i would also love to know how i can chainload a second grub2 from the main one, as all the info i've found so far was only how to chainload from grub to grub2, but not from grub2 to grub2.

Tuesday, November 08, 2011

certifications on odesk

while looking for contracts, i've came across the oDesk. in their own words:

oDesk is the marketplace for online workteams, with the best business model for both employers and contractors.

one nice feature of oDesk is that you can take a couple of test to asses your knowledge and expertise in various areas. and you can do that for free!

tests have a 40 minutes limit and can be repeated after 30 days, if you haven't made it perfect from the first and think you can do better a second (or third, forth, etc...) time.

once finished, the test will also show you what are your weak areas, so that you can concentrate on improving those in particular.

according to the oDesk, i'm in the top 20 programmers that have taken the python and c++ test from oDesk. it's not bad, but it could be much better :-)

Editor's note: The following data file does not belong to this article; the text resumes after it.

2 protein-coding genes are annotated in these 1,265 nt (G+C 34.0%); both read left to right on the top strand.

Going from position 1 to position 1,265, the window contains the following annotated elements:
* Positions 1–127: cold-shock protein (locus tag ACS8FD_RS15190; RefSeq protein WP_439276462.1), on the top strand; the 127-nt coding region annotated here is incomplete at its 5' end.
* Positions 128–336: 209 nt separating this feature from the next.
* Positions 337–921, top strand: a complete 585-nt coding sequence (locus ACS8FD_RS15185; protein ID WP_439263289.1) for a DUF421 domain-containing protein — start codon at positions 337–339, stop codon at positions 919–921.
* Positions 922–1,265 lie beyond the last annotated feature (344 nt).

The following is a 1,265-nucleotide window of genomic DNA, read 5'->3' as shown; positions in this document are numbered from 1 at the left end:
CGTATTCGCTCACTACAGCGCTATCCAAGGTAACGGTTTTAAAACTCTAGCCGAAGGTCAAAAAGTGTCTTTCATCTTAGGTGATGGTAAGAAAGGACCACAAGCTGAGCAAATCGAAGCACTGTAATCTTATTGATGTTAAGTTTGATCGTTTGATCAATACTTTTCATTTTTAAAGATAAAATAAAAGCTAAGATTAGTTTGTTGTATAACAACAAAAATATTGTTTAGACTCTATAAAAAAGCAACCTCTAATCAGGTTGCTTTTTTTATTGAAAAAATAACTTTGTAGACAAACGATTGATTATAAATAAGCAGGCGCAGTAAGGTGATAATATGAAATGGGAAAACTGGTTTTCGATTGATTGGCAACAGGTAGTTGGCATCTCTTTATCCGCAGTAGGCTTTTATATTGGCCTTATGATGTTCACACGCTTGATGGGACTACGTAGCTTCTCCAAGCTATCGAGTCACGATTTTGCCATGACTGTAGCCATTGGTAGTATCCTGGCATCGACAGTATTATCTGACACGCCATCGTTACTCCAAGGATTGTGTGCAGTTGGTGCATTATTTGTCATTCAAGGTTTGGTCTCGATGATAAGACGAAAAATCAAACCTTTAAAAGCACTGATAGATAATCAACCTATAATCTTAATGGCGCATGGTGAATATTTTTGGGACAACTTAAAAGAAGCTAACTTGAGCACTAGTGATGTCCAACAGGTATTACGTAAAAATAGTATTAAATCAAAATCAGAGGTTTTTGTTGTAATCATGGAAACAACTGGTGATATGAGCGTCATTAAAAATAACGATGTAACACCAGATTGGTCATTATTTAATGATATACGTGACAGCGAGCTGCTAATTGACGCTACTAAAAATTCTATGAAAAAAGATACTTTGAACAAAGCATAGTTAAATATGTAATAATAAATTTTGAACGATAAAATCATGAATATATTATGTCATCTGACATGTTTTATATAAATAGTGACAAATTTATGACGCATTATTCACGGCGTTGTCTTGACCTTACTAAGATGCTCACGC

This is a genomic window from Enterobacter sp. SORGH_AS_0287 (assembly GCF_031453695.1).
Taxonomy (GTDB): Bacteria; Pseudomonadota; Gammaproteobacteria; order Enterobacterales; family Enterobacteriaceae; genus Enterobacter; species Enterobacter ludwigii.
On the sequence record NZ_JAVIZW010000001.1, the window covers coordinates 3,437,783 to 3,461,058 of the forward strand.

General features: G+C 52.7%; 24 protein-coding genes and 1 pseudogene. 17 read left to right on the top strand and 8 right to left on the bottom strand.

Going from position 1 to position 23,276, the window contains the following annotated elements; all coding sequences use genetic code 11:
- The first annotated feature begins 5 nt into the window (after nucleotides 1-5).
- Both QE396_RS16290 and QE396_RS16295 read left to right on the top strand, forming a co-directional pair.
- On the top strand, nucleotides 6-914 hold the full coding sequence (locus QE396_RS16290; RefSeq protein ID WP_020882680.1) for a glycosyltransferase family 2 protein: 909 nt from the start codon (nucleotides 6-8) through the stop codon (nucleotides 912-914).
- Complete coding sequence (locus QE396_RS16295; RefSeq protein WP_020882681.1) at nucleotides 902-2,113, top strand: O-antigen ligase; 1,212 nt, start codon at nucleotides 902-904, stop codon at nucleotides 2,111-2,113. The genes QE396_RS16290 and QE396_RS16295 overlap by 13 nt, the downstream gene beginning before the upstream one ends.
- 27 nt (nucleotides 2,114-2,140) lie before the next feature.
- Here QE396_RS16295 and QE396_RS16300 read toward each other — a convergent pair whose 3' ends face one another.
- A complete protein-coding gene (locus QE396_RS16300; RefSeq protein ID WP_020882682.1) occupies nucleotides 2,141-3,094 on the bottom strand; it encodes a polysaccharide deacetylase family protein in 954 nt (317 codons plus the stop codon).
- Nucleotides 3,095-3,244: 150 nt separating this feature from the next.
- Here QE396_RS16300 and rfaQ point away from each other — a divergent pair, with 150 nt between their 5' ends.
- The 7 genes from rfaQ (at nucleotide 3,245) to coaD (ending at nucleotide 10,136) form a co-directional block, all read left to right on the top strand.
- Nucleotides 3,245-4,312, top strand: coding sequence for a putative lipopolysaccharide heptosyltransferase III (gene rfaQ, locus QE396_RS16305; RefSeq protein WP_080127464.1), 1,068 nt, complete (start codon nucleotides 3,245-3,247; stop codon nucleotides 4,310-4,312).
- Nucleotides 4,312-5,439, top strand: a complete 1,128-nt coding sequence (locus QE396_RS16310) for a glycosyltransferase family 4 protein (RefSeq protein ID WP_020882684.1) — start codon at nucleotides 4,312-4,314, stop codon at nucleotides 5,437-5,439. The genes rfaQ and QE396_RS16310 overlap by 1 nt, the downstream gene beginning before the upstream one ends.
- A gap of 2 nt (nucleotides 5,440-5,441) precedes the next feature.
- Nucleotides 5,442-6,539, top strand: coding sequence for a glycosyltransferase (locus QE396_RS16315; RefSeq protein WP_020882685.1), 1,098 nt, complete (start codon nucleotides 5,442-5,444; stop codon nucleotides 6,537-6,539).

so, while i'm not sure if i will get even one contract via oDesk, at least i know what i should improve and where i've started to get rusty.

oDesk Certified C++ Programmer oDesk Certified Python 2.x Developer

Saturday, November 05, 2011

multiboot, here i come

these past days i've been doing some late autumn cleaning through my pc and laptop and finally settled to use my pc as the main box.
this also gave me an opportunity to do some clean installs and reorganize my disks.

for a long time i've wanted to try other distros. doing that in a virtual machine is kind of ok (with the added benefit that you always have something that works and a web browser at hand to look on the net for answers), but you never get 100% of what the machine can give. it's also the problem that, if you discover that you like more the distro from your VM, than you have to reinstall it again on the hard-drive to use it directly.

after a lot of thinking i've decided to try multibooting.